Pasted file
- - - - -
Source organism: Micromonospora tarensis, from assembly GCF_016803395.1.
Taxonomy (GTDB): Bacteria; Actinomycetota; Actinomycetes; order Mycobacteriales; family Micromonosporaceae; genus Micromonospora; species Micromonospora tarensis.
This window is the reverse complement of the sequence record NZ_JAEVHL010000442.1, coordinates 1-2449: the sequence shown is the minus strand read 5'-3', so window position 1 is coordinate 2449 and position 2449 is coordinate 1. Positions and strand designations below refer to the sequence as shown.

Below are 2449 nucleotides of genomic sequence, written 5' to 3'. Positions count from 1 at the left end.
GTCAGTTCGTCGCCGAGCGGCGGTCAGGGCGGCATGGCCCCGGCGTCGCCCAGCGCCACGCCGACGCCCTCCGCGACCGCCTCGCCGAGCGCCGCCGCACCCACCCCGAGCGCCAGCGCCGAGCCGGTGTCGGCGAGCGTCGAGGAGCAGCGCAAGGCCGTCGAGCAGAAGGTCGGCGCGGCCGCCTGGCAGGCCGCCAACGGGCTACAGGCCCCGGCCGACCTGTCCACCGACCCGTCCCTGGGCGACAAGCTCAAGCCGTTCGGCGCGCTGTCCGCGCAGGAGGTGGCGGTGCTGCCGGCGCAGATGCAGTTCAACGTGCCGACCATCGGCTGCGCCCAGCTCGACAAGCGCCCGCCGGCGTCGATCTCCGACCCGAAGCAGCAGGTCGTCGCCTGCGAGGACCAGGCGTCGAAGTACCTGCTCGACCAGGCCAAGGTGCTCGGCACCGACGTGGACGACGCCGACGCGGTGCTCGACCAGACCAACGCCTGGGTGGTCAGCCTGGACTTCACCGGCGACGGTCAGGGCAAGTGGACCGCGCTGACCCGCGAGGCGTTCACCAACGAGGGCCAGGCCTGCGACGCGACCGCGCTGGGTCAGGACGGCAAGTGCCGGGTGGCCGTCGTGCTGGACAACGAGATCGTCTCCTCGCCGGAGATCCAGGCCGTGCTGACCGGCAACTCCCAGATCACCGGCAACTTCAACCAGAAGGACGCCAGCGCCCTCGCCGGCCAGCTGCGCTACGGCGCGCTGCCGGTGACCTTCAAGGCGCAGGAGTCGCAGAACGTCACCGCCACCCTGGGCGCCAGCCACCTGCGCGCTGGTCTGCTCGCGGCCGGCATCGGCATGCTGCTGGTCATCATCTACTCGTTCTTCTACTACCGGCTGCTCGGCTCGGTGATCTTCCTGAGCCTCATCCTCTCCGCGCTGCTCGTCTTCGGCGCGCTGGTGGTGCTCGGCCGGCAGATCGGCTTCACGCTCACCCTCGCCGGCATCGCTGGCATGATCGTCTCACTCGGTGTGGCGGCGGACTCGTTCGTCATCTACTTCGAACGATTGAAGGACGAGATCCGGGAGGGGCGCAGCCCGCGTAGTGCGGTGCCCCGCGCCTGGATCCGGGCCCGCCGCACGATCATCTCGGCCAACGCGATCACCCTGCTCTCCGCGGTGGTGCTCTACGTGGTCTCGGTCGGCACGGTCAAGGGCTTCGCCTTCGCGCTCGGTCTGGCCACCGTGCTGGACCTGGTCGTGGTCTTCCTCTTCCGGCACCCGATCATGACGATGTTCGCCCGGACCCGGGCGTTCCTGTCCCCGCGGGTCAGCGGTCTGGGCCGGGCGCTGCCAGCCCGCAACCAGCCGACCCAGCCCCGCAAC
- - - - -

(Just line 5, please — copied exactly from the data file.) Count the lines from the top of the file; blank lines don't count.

GTCAGTTCGTCGCCGAGCGGCGGTCAGGGCGGCATGGCCCCGGCGTCGCCCAGCGCCACGCCGACGCCCTCCGCGACCGCCTCGCCGAGCGCCGCCGCACCCACCCCGAGCGCCAGCGCCGAGCCGGTGTCGGCGAGCGTCGAGGAGCAGCGCAAGGCCGTCGAGCAGAAGGTCGGCGCGGCCGCCTGGCAGGCCGCCAACGGGCTACAGGCCCCGGCCGACCTGTCCACCGACCCGTCCCTGGGCGACAAGCTCAAGCCGTTCGGCGCGCTGTCCGCGCAGGAGGTGGCGGTGCTGCCGGCGCAGATGCAGTTCAACGTGCCGACCATCGGCTGCGCCCAGCTCGACAAGCGCCCGCCGGCGTCGATCTCCGACCCGAAGCAGCAGGTCGTCGCCTGCGAGGACCAGGCGTCGAAGTACCTGCTCGACCAGGCCAAGGTGCTCGGCACCGACGTGGACGACGCCGACGCGGTGCTCGACCAGACCAACGCCTGGGTGGTCAGCCTGGACTTCACCGGCGACGGTCAGGGCAAGTGGACCGCGCTGACCCGCGAGGCGTTCACCAACGAGGGCCAGGCCTGCGACGCGACCGCGCTGGGTCAGGACGGCAAGTGCCGGGTGGCCGTCGTGCTGGACAACGAGATCGTCTCCTCGCCGGAGATCCAGGCCGTGCTGACCGGCAACTCCCAGATCACCGGCAACTTCAACCAGAAGGACGCCAGCGCCCTCGCCGGCCAGCTGCGCTACGGCGCGCTGCCGGTGACCTTCAAGGCGCAGGAGTCGCAGAACGTCACCGCCACCCTGGGCGCCAGCCACCTGCGCGCTGGTCTGCTCGCGGCCGGCATCGGCATGCTGCTGGTCATCATCTACTCGTTCTTCTACTACCGGCTGCTCGGCTCGGTGATCTTCCTGAGCCTCATCCTCTCCGCGCTGCTCGTCTTCGGCGCGCTGGTGGTGCTCGGCCGGCAGATCGGCTTCACGCTCACCCTCGCCGGCATCGCTGGCATGATCGTCTCACTCGGTGTGGCGGCGGACTCGTTCGTCATCTACTTCGAACGATTGAAGGACGAGATCCGGGAGGGGCGCAGCCCGCGTAGTGCGGTGCCCCGCGCCTGGATCCGGGCCCGCCGCACGATCATCTCGGCCAACGCGATCACCCTGCTCTCCGCGGTGGTGCTCTACGTGGTCTCGGTCGGCACGGTCAAGGGCTTCGCCTTCGCGCTCGGTCTGGCCACCGTGCTGGACCTGGTCGTGGTCTTCCTCTTCCGGCACCCGATCATGACGATGTTCGCCCGGACCCGGGCGTTCCTGTCCCCGCGGGTCAGCGGTCTGGGCCGGGCGCTGCCAGCCCGCAACCAGCCGACCCAGCCCCGCAAC